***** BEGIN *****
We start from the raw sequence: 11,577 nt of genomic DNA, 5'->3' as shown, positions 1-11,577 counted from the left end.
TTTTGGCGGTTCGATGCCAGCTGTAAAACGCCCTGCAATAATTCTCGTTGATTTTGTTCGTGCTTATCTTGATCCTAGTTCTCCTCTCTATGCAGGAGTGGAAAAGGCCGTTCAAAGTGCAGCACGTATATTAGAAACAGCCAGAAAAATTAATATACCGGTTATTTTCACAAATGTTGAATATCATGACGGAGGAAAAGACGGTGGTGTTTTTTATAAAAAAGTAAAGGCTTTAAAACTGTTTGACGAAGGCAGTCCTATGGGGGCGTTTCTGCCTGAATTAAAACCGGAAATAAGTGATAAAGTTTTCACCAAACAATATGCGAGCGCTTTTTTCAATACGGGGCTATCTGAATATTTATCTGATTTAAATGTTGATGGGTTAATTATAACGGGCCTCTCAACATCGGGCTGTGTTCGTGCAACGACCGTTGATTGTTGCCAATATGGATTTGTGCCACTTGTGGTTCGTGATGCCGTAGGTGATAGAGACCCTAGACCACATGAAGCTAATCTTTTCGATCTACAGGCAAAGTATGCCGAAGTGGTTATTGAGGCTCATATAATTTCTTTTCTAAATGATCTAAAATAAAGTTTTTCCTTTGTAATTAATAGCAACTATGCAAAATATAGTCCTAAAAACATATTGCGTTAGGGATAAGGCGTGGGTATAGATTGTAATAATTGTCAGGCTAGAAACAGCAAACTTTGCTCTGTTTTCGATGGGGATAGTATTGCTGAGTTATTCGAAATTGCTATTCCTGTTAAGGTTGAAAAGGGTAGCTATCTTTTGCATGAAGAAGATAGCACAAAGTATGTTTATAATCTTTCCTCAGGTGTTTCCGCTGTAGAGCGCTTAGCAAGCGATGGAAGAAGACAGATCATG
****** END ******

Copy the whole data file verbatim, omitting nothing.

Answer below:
We start from the raw sequence: 11,577 nt of genomic DNA, 5'->3' as shown, positions 1-11,577 counted from the left end.
TTTTGGCGGTTCGATGCCAGCTGTAAAACGCCCTGCAATAATTCTCGTTGATTTTGTTCGTGCTTATCTTGATCCTAGTTCTCCTCTCTATGCAGGAGTGGAAAAGGCCGTTCAAAGTGCAGCACGTATATTAGAAACAGCCAGAAAAATTAATATACCGGTTATTTTCACAAATGTTGAATATCATGACGGAGGAAAAGACGGTGGTGTTTTTTATAAAAAAGTAAAGGCTTTAAAACTGTTTGACGAAGGCAGTCCTATGGGGGCGTTTCTGCCTGAATTAAAACCGGAAATAAGTGATAAAGTTTTCACCAAACAATATGCGAGCGCTTTTTTCAATACGGGGCTATCTGAATATTTATCTGATTTAAATGTTGATGGGTTAATTATAACGGGCCTCTCAACATCGGGCTGTGTTCGTGCAACGACCGTTGATTGTTGCCAATATGGATTTGTGCCACTTGTGGTTCGTGATGCCGTAGGTGATAGAGACCCTAGACCACATGAAGCTAATCTTTTCGATCTACAGGCAAAGTATGCCGAAGTGGTTATTGAGGCTCATATAATTTCTTTTCTAAATGATCTAAAATAAAGTTTTTCCTTTGTAATTAATAGCAACTATGCAAAATATAGTCCTAAAAACATATTGCGTTAGGGATAAGGCGTGGGTATAGATTGTAATAATTGTCAGGCTAGAAACAGCAAACTTTGCTCTGTTTTCGATGGGGATAGTATTGCTGAGTTATTCGAAATTGCTATTCCTGTTAAGGTTGAAAAGGGTAGCTATCTTTTGCATGAAGAAGATAGCACAAAGTATGTTTATAATCTTTCCTCAGGTGTTTCCGCTGTAGAGCGCTTAGCAAGCGATGGAAGAAGACAGATCATG